Lightning

Album Review of Lightning by Matt & Kim.

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Lightning

Matt & Kim

Lightning by Matt & Kim

Release Date: Oct 2, 2012
Record label: Fader Label
Genre(s): Alternative/Indie Rock, Indie Rock

68 Music Critic Score
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Lightning - Fairly Good, Based on 8 Critics

Rolling Stone - 100
Based on rating 5/5
100

When Matt Johnson nasally sing-songs, "We've all danced alone," on "I Wonder," a hip-hop homage on his Brooklyn duo's fourth LP, you've already gathered that this guy busts his moves mirror-side. The band's thrift-store pastiche, from that track's skidding-siren hook to a few not-quite-ecstatic EDM-style builds, has a manic, self-aware intensity – call it grandiosi-twee. And try to take it in small doses.

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Entertainment Weekly - 79
Based on rating B+
79

Feel-good music can be annoying if you’re not, y’know, feeling good. Even with handclaps, tap-dancing synths, and cheerleader chants, though, the Brooklyn duo sound more punk than twee in Lightning. Songs with shotglass-half-full titles like ”It’s Alright” and ”Not That Bad” build to fist-pump choruses, but there’s just enough attitude to counter that rah-rah spirit.

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Paste Magazine - 70
Based on rating 7.0/10
70

Essentialist celebre-poppers Matt & Kim blew up with “Daylight” back in 2009, the Williamsburgian elation of their single washing over its listeners like, well, daylight. The rest of sophomore album Grand, though not nearly so ear-burrowingly endearing as its car commercial single, bounced with a similarly bashfully unabashed drums-and-synth enthusiasm. To this then-middle-American writer, the band represented a kind of urban cool (which, I realize, is a trifle pathetic); in their exuberance they exemplified some sort of millennial bohemia, of streets and drinks and cool things Midwesterners didn’t even know about.

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AllMusic - 70
Based on rating 7/10
70

On their fourth album, 2012's Lightning, the hyperactive duo Matt & Kim don't do anything too unexpected. There are no string sections, no guitar solos, no children's choirs, no introspective ballads about deep feelings; it's just Kim's drums backing Matt's array of cheesy synth sounds and impassioned vocals on ten songs that have a punky heart beating under a thick coating of modern pop gloss. This time out, it seems like maybe Matt's done a bit more exploring on his synth and discovered a few new sounds, giving the music an added dimension.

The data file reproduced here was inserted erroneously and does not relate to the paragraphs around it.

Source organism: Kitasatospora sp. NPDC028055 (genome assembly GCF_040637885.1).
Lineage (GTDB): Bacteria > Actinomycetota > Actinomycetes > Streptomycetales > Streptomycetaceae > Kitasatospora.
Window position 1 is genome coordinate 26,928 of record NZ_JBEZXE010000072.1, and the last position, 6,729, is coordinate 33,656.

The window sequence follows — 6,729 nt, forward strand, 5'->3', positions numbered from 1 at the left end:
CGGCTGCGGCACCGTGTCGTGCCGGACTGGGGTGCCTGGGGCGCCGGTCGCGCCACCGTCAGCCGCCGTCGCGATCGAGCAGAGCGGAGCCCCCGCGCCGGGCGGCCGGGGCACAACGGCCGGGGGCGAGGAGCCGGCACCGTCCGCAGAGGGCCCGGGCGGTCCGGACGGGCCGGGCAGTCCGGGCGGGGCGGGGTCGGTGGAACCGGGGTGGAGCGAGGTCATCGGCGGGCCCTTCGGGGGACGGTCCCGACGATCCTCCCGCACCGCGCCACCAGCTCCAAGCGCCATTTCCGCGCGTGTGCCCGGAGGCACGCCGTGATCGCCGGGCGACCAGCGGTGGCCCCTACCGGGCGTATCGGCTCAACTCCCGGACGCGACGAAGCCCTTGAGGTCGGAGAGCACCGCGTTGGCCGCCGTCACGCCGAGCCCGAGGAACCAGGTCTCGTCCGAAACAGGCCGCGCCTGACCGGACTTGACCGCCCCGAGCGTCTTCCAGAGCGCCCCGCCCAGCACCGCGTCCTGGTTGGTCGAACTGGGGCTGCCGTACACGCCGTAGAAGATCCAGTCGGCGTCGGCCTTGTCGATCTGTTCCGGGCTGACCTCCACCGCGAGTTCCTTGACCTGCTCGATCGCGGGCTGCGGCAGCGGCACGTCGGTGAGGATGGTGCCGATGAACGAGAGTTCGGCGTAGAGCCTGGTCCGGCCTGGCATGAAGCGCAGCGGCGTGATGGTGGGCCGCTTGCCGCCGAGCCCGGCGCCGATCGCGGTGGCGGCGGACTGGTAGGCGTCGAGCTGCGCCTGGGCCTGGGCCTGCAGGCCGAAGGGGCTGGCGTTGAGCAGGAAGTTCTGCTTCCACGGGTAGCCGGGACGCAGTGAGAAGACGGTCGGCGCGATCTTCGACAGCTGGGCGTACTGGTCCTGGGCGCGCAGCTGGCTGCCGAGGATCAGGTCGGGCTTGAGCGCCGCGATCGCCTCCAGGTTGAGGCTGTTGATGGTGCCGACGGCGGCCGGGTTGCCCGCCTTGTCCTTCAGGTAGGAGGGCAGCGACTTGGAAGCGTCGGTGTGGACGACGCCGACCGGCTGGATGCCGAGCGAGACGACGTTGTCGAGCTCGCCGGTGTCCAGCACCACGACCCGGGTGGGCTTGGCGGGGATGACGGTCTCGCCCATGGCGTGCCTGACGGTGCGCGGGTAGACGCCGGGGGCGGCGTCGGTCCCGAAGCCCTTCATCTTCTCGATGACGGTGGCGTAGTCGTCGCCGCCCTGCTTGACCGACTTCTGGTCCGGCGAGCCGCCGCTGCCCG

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PopMatters - 60
Based on rating 6/10
60

On Lightning, not too much has changed for Matt Johnson and Kim Schifino since 2010’s Sidewalks, which itself wasn’t much different from 2009’s Grand. This isn’t to say that the keyboards and drums duo are repeating themselves, but their development is incremental rather than revolutionary. As usual, there are 10 tracks and the album lasts right around 30 minutes.

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Pitchfork - 51
Based on rating 5.1/10
51

The hysterically peppy Brooklyn duo Matt & Kim started with a dubiously clever idea: Take the sound of maximalist Top 40 pop, and apply a low-budget, DIY aesthetic to it. Four albums later, Matt & Kim still have exactly one idea, and it's barely expounded upon on Lightning. Matt Johnson still sticks to the cheesiest synth sounds and sings in a cloying whine that is the height of indie twerpiness.

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Consequence of Sound - 44
Based on rating C-
44

Read any review of Matt and Kim’s first three albums, and several descriptors pop up fairly regularly: high-energy, perpetually happy, DIY, anthemic, sing-along, etc. I’d bet my bottom dollar, though, that fewer reviews mention the synth-punkers’ songwriting ability. On their fourth LP, Lightning, the lovebirds have made songwriting a priority; but, as is the case with their high-energy, perpetually happy, DIY, song-along anthems, the lyrics alternate between the profound and the overwrought.

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Exclaim
Their review was only somewhat favourable

Energy is something that Brooklyn, NY duo Matt and Kim have in abundance. Over the course of three albums, the indie-pop couple — think a more cheerful, synth/drum version of Jack and Meg White — have maintained a sugar rush of raucous hits, perfecting the formula for earworm confections. Start with Kim Schifino's manic drumming, throw in dashes of Matt Johnson's propulsive electronica and top it off with Johnson's childlike melodies and voila, a Matt and Kim tune ready to crunch your ears.

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